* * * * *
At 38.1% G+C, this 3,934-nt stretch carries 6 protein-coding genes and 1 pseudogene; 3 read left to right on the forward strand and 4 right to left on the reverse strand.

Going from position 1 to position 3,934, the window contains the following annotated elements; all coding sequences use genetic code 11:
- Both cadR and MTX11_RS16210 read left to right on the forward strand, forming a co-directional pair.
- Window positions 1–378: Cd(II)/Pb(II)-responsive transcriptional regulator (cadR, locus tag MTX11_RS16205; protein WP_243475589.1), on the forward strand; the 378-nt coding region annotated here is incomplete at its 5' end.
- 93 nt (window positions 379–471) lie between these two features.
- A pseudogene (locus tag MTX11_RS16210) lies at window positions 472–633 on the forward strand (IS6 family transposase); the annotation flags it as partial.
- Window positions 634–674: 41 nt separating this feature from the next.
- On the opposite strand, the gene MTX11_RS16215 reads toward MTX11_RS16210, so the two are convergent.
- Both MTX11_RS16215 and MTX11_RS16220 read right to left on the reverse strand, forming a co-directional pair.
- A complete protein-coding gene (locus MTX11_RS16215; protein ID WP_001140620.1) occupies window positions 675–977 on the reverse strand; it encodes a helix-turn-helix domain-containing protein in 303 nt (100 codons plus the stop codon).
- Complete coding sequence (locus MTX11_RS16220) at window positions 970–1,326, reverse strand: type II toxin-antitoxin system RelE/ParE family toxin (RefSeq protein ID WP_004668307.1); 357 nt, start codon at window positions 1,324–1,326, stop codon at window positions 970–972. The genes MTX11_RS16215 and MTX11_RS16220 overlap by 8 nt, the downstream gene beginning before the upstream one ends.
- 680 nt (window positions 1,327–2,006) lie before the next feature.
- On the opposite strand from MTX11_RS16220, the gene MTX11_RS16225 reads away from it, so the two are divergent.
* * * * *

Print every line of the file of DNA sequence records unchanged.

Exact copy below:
At 38.1% G+C, this 3,934-nt stretch carries 6 protein-coding genes and 1 pseudogene; 3 read left to right on the forward strand and 4 right to left on the reverse strand.

Going from position 1 to position 3,934, the window contains the following annotated elements; all coding sequences use genetic code 11:
- Both cadR and MTX11_RS16210 read left to right on the forward strand, forming a co-directional pair.
- Window positions 1–378: Cd(II)/Pb(II)-responsive transcriptional regulator (cadR, locus tag MTX11_RS16205; protein WP_243475589.1), on the forward strand; the 378-nt coding region annotated here is incomplete at its 5' end.
- 93 nt (window positions 379–471) lie between these two features.
- A pseudogene (locus tag MTX11_RS16210) lies at window positions 472–633 on the forward strand (IS6 family transposase); the annotation flags it as partial.
- Window positions 634–674: 41 nt separating this feature from the next.
- On the opposite strand, the gene MTX11_RS16215 reads toward MTX11_RS16210, so the two are convergent.
- Both MTX11_RS16215 and MTX11_RS16220 read right to left on the reverse strand, forming a co-directional pair.
- A complete protein-coding gene (locus MTX11_RS16215; protein ID WP_001140620.1) occupies window positions 675–977 on the reverse strand; it encodes a helix-turn-helix domain-containing protein in 303 nt (100 codons plus the stop codon).
- Complete coding sequence (locus MTX11_RS16220) at window positions 970–1,326, reverse strand: type II toxin-antitoxin system RelE/ParE family toxin (RefSeq protein ID WP_004668307.1); 357 nt, start codon at window positions 1,324–1,326, stop codon at window positions 970–972. The genes MTX11_RS16215 and MTX11_RS16220 overlap by 8 nt, the downstream gene beginning before the upstream one ends.
- 680 nt (window positions 1,327–2,006) lie before the next feature.
- On the opposite strand from MTX11_RS16220, the gene MTX11_RS16225 reads away from it, so the two are divergent.